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Principles for selecting indicators

Indicators should be:

  • Policy relevant and meaningful Indicators should send a clear message and provide information at a level appropriate for policy and management decision making by assessing changes in the status of biodiversity (or pressures, responses, use or capacity), related to baselines and agreed policy targets if possible.
  • Biodiversity relevant Indicators should address key properties of biodiversity or related issues as state, pressures, responses, use or capacity.
  • Scientifically sound Indicators must be based on clearly defined, verifiable and scientifically acceptable data, which are collected using standard methods with known accuracy and precision, or based on traditional knowledge that has been validated in an appropriate way.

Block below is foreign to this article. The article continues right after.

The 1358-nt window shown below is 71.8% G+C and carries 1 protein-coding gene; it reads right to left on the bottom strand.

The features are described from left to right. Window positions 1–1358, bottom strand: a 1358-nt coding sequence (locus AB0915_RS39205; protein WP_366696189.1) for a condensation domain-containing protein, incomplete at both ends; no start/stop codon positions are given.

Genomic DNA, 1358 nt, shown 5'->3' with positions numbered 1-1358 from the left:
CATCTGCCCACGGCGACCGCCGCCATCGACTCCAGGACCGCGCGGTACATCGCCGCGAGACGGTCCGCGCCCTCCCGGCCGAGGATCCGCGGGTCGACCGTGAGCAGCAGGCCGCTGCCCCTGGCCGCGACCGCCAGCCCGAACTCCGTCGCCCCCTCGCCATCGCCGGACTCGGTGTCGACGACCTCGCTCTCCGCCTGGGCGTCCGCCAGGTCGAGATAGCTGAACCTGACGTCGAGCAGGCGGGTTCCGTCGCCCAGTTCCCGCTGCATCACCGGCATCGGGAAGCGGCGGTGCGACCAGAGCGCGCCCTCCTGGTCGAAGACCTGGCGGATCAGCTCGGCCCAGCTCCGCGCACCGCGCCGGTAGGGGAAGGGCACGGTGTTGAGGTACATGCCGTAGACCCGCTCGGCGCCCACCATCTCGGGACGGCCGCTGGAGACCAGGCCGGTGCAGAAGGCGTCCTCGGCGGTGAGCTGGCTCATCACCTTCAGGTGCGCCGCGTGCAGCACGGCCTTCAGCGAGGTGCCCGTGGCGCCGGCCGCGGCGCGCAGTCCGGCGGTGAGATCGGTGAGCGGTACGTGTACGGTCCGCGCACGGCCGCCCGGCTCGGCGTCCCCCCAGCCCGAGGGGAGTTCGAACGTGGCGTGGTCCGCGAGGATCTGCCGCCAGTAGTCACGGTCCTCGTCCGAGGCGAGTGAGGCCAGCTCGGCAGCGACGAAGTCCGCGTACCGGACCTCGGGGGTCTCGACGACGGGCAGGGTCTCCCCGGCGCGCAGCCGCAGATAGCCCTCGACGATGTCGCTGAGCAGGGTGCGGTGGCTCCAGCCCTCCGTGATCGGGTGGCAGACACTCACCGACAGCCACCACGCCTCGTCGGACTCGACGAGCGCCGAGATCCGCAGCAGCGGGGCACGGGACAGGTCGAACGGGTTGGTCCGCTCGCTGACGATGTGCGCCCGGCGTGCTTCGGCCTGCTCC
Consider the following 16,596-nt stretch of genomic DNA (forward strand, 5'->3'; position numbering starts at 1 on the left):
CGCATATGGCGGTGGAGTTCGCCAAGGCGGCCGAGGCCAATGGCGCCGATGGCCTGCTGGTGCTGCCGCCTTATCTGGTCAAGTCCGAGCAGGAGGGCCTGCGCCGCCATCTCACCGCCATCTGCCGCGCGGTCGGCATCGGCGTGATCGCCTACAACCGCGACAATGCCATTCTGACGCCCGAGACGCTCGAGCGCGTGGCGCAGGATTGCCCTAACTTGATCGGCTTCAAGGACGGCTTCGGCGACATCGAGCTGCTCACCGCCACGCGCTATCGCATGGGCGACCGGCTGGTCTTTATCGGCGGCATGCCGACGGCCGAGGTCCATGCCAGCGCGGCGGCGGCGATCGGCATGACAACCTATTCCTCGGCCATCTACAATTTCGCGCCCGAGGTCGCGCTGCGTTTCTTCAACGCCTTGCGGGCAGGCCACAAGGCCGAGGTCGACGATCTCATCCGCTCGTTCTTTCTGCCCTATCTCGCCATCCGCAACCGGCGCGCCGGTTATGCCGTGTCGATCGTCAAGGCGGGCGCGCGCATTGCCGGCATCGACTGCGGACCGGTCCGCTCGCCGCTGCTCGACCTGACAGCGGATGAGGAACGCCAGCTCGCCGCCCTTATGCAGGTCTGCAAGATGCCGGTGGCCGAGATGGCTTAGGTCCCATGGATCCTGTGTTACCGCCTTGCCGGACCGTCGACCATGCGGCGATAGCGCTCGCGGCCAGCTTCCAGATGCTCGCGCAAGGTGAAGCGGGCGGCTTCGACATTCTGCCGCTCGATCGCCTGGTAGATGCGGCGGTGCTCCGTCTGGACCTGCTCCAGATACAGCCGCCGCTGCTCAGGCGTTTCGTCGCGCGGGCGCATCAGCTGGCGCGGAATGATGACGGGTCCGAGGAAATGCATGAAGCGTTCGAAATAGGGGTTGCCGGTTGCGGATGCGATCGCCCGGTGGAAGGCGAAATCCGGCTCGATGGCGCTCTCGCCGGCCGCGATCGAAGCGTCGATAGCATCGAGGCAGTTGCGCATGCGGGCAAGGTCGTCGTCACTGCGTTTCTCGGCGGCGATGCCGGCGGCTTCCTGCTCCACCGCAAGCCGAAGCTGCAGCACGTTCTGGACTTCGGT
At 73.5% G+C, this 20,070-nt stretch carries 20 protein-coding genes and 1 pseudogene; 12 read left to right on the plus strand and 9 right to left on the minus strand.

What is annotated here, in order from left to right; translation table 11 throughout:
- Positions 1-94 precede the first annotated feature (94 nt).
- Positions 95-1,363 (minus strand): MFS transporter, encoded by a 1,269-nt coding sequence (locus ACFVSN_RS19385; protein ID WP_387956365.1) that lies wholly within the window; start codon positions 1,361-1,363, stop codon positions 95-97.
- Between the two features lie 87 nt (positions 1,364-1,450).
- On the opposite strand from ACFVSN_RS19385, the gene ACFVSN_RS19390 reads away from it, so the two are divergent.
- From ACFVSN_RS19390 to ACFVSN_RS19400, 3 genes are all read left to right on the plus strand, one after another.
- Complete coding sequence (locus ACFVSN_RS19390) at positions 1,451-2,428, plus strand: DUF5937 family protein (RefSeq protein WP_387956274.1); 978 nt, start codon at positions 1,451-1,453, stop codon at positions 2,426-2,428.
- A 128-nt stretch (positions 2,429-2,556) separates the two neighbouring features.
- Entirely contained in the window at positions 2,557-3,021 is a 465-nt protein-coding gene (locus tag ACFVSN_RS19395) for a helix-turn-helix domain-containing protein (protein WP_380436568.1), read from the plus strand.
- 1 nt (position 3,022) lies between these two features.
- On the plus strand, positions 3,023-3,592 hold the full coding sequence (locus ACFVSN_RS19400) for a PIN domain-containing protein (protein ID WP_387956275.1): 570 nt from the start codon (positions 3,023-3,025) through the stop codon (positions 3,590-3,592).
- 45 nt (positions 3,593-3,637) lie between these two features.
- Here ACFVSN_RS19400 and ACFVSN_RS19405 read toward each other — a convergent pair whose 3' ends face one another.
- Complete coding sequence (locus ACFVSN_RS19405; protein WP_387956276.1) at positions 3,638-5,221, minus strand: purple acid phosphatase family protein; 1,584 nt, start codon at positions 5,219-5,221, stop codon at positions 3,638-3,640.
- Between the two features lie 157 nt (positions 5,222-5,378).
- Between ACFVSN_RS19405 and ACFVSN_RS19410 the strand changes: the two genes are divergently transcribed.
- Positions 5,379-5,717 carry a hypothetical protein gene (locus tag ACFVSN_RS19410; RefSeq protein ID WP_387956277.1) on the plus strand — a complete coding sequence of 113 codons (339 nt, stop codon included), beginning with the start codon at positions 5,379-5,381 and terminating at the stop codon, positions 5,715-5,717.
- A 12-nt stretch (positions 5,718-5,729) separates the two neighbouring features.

• Broadly accepted The power of an indicator depends on its broad acceptance. Involvement of the policy makers, and major stakeholders and experts in the development of an indicator is crucial.
  • Based on affordable monitoring Indicators should be measurable in an accurate and affordable way and part of a sustainable monitoring system, using determinable baselines and targets for the assessment of improvements and declines.
  • Based on affordable modelling Information on cause-effect relationships should be achievable and quantifiable, in order to link pressures, state and response indicators. These relation models enable scenario analyses and are the basis of the ecosystem approach.
  • Sensitive Indicators should be sensitive to show trends and, where possible, permit distinction between human-induced and natural changes. Indicators should thus be able to detect changes in systems in time frames and on the scales that are relevant to the decisions, but also be robust so that measuring errors do not affect the interpretation. It is important to detect changes before it is too late to correct the problems being detected.

  • United Nations
  • United Nations Environment Programme